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Coronavirus: UN warns of more than 50,000 MENA children deaths by end of 2020

World Health Organisation and Unicef say disruptive impact of coronavirus on healthcare systems poses major risks for children
A member of the Kurdish Internal Security Forces of Asayesh urges children to return home in Syria's northeastern city of Hasakah (AFP)

The UN has warned that 51,000 children could die across the Middle East and North Africa as a result of the coronavirus pandemic by the end 0f 2020.

In a statement on Monday, the World Health Organisation (WHO) and Unicef said that the disruptive impact of the pandemic on healthcare systems could have a devastating effect for under-fives, potentially "reversing progress [on] child survival in the region by nearly two decades".

"While we do not have many cases of Covid-19 among children in the region, it is evident that the pandemic is affecting children's health firsthand," the agencies warned in a joint statement issued in the Jordanian capital Amman.

The death toll would represent an increase of almost 40 percent compared with figures prior to the beginning of the Covid-19 pandemic.

The agencies warned that a combination of a lack of resources, crumbling health infrastructure and parents' fears of contracting the virus risked an escalating number of childhood deaths.

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"But we can avoid this scenario, allowing tens of thousands of children to celebrate their fifth birthday surrounded by their families and friends," they said, adding that governments needed to "to increase trust in public health systems and promote appropriate care-seeking behaviours among families".

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The impact of the coronavirus spread on immunisation campaigns, which were already often patchy and uneven, has been a major concern of doctors and healthcare workers in the region.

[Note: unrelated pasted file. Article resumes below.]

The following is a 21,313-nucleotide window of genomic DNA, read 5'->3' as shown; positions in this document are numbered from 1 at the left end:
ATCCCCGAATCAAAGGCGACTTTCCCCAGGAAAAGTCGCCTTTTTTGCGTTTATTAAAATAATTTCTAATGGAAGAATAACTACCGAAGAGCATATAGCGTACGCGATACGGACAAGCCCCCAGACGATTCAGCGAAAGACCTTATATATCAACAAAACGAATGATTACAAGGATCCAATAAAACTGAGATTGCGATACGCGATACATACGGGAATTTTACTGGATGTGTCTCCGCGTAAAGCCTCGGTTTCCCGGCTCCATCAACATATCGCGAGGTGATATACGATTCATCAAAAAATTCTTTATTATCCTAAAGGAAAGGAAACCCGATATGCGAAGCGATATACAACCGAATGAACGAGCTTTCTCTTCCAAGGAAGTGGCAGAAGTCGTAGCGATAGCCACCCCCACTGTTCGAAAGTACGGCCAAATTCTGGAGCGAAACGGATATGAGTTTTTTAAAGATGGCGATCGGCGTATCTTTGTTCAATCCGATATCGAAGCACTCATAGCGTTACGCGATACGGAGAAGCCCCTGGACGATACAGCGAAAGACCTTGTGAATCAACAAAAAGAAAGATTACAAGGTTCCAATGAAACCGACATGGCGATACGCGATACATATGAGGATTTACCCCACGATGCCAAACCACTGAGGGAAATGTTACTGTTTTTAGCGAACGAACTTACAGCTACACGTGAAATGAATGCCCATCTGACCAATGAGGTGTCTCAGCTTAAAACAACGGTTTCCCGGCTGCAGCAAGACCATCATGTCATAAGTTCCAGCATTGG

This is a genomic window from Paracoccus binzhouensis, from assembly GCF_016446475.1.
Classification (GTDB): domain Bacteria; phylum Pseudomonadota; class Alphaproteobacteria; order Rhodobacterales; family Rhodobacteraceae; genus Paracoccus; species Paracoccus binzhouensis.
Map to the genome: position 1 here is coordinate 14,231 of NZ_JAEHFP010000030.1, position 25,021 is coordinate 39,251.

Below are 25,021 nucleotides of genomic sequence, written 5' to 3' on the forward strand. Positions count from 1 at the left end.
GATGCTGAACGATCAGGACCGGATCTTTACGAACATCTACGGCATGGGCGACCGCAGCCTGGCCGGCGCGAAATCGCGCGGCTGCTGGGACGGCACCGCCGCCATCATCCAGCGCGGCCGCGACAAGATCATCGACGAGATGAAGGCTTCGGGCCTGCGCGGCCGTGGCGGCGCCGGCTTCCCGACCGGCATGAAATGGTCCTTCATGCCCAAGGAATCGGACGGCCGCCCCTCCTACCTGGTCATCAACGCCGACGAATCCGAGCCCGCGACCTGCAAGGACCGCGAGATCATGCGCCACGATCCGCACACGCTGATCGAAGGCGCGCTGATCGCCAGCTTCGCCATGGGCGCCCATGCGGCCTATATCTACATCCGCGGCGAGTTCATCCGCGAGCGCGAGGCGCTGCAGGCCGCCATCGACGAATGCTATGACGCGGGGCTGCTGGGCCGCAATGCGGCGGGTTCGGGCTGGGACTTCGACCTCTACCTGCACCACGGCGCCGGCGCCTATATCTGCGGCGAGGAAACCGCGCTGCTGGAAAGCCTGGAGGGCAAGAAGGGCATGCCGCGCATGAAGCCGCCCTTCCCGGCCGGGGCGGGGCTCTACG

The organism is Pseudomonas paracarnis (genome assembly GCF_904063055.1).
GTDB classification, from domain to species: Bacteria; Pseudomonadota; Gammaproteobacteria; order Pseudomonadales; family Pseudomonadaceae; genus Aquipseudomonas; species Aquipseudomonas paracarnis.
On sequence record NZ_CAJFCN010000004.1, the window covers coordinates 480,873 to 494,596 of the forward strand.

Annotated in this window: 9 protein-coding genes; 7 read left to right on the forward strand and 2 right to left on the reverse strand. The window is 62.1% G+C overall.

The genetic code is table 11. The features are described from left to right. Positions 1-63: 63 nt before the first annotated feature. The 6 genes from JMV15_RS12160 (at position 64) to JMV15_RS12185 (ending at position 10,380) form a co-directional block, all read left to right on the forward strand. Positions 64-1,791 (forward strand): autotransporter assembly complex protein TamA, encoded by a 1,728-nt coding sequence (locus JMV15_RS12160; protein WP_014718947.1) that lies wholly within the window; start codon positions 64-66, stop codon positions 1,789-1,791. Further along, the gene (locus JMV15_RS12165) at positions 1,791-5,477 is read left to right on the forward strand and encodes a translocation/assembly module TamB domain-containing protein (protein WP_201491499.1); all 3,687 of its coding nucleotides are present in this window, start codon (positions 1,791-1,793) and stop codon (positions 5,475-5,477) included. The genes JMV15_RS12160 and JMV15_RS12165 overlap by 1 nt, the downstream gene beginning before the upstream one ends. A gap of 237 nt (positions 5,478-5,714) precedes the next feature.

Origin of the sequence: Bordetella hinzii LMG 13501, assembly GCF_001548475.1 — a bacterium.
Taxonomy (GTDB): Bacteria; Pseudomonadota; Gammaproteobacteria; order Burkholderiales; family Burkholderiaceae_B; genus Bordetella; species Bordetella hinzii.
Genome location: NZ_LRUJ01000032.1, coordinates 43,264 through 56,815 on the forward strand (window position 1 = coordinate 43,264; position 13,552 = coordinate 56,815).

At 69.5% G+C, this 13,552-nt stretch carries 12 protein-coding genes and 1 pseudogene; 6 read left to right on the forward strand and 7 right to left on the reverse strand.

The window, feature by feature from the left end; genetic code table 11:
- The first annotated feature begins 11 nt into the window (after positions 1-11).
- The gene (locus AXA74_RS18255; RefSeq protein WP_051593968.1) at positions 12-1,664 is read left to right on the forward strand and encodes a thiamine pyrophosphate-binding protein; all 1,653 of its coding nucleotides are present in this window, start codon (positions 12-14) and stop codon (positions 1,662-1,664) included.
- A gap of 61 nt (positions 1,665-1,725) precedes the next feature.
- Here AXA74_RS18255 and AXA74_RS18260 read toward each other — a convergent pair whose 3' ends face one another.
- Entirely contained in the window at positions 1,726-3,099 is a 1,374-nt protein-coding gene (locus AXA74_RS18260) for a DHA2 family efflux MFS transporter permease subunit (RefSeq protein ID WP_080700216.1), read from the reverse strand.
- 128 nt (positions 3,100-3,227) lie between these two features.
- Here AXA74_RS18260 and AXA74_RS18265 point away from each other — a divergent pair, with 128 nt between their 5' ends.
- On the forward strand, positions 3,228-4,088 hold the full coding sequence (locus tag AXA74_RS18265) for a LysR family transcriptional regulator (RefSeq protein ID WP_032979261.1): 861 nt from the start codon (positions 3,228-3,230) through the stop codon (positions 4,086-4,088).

Speaking to Middle East Eye in April, Zeina Awad, chief of communications at Unicef Iraq, said it was vital that immunisations continued, a call echoed in Monday's statement.

"In some countries, there may be temporary interruptions of routine services, which is why we are asking that governments begin rigorous planning now to intensify immunisation activities once the Covid-19 pandemic is under control," she said.

"These vaccination activities must focus on children who will miss vaccine doses during this period of interruption and prioritise the poorest and most vulnerable children."

One Iraqi doctor told MEE, on condition of anonymity, that parents were afraid of travelling to health centres because they feared contracting the Covid-19 virus, while some health centres were working at 50 percent capacity, or were completely closed, as staff in smaller ones were moved to primary care centres.

She warned that the current outbreak was limiting the distribution of the pneumococcal vaccine, which is used against meningitis and pneumonia.

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